Of course, not everybody felt so favorable. I remember that once when I was distributing Srila Prabhupada's books on a bus in Bogotá, a man sitting with his arm around a young woman said, "Why don't you get a job? You're doing nothing you're just parasites."
"Sir," I said, "we're distributing books about self-realization and love of God this is our job. Now, you might think you're supporting yourself, keeping yourself alive, but actually it's God who's doing all of that. And anyone who doesn't know it is a parasite. We all have to learn to love God, that's all."
"I don't need you and your books to tell me that," the man returned. "I already love God."
By now everyone in the bus was riveted to our conversation, and I went on. "Perhaps you do love God, sir, but in any case, there's a simple test you can give yourself if you love God, are you following His laws?"
"Yes, of course."
"What about 'Thou shall not kill'? Almost everybody today is eating animal flesh and in that way sending so many innocent creatures to be slaughtered. Is this following God's laws?"
The man was staring down at the floor of the bus. Once I'd make that point, hardly anyone ever knew what to say.
"All of us are worried sick over poverty and natural disasters and epidemics and war, but if we don't follow God's simple laws, what can we expect? If we don't want to watch our culture, our heritage, go down the drain, we've got to follow God's laws, because love of God real love of God is the core of that heritage."
Another time, also on a bus, a young woman asked, "Are you trying to run away? What about addiction, corruption, terrorism are you just trying to escape the world's problems?"
"The world's real problem," I said, "is that we're all trying to escape from our relationship with the Supreme Lord. That's at the root of all our problems. And trying to solve our problems without reviving our relationship with Him is like trying to water a tree leaf by leaf-without watering the root."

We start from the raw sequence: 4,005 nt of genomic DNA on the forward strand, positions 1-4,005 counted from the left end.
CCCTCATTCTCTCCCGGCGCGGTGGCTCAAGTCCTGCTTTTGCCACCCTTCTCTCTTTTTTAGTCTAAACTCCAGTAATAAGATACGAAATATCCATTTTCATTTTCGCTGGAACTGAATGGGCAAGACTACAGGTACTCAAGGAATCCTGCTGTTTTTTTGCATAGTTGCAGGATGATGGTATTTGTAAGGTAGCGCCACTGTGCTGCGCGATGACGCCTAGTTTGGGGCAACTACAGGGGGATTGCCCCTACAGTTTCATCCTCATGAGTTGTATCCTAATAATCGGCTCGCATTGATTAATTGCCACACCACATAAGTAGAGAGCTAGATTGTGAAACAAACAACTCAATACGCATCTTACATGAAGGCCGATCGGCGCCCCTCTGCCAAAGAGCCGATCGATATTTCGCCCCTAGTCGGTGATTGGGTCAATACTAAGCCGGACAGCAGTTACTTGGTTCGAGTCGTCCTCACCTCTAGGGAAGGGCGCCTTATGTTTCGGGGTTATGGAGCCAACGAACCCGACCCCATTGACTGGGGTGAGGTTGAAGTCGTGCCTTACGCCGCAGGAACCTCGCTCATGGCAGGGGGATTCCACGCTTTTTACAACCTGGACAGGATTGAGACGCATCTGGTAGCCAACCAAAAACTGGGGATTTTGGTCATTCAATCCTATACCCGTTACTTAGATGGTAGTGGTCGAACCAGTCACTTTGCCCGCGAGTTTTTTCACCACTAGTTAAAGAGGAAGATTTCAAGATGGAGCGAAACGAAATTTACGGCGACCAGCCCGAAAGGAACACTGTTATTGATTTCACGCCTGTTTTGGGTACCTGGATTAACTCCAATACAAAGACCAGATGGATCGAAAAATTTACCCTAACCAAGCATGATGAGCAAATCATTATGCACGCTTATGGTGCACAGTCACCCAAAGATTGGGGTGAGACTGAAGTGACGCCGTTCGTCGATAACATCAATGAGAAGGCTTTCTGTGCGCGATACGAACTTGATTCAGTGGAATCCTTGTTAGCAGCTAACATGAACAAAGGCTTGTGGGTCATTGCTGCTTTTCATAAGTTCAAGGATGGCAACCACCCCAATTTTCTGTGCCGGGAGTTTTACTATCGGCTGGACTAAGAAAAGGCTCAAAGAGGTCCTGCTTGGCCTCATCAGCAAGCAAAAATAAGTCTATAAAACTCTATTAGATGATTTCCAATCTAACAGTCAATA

Once a tv emcee made a blunt challenge to Hrdayananda dasa Gosvami, the devotee Srila Prabhupada appointed to represent him in Latin America. "What contribution are you making to society?" the man wanted to know. "So many people are coming into your movement, and isn't their service being lost to society? What are they actually doing why don't they work?"
"I think we work," Hrdayananda Maharaja replied. "In fact, we work harder than you."
The man was taken aback, and Maharaja continued.
"Even the best plans of the most intelligent leaders haven't made the world any better," he said. "Why are all our cities still pocked by crime, drug abuse, and prostitution, even after all the plan-makers have worked so hard? We have to see, finally, that the real problem is spiritual. We've forgotten all about God. We're dreaming that He doesn't have any part in our world, and now the dream has turned into a nightmare. Now, people like you might choose to deal with the nightmare by falling asleep and becoming part of it, but no you have to help everybody wake up. That's the only solution.
"So the Krsna consciousness movement is working very hard to wake everybody up from this nightmare this bad dream that there's no God in control and that it's simply 'man against nature' and 'man against man.' This movement is trying to wake the world up to reality: everything we see around us belongs to Krsna, the supreme controller and the supreme friend of everyone, and if we'll just stop hoarding things, He'll take care of everything we need."